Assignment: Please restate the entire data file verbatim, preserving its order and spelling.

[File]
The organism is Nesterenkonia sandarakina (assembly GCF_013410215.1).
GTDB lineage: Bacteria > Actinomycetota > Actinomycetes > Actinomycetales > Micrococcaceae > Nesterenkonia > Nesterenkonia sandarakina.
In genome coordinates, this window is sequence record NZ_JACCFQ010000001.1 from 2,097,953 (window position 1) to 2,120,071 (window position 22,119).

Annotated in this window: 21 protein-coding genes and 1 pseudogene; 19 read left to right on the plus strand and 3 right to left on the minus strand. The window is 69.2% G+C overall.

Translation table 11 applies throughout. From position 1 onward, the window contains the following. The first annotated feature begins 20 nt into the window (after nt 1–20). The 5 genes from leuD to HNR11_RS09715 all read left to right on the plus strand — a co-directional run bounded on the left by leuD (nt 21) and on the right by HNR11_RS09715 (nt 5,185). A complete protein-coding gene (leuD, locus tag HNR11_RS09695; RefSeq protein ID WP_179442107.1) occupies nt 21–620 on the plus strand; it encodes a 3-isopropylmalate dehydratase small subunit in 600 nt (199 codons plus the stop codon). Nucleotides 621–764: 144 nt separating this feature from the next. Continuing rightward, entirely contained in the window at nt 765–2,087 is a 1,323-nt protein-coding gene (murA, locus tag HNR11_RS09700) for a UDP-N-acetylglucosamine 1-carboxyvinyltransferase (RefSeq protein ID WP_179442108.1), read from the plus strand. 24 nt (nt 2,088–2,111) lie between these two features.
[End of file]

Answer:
The organism is Nesterenkonia sandarakina (assembly GCF_013410215.1).
GTDB lineage: Bacteria > Actinomycetota > Actinomycetes > Actinomycetales > Micrococcaceae > Nesterenkonia > Nesterenkonia sandarakina.
In genome coordinates, this window is sequence record NZ_JACCFQ010000001.1 from 2,097,953 (window position 1) to 2,120,071 (window position 22,119).

Annotated in this window: 21 protein-coding genes and 1 pseudogene; 19 read left to right on the plus strand and 3 right to left on the minus strand. The window is 69.2% G+C overall.

Translation table 11 applies throughout. From position 1 onward, the window contains the following. The first annotated feature begins 20 nt into the window (after nt 1–20). The 5 genes from leuD to HNR11_RS09715 all read left to right on the plus strand — a co-directional run bounded on the left by leuD (nt 21) and on the right by HNR11_RS09715 (nt 5,185). A complete protein-coding gene (leuD, locus tag HNR11_RS09695; RefSeq protein ID WP_179442107.1) occupies nt 21–620 on the plus strand; it encodes a 3-isopropylmalate dehydratase small subunit in 600 nt (199 codons plus the stop codon). Nucleotides 621–764: 144 nt separating this feature from the next. Continuing rightward, entirely contained in the window at nt 765–2,087 is a 1,323-nt protein-coding gene (murA, locus tag HNR11_RS09700) for a UDP-N-acetylglucosamine 1-carboxyvinyltransferase (RefSeq protein ID WP_179442108.1), read from the plus strand. 24 nt (nt 2,088–2,111) lie between these two features.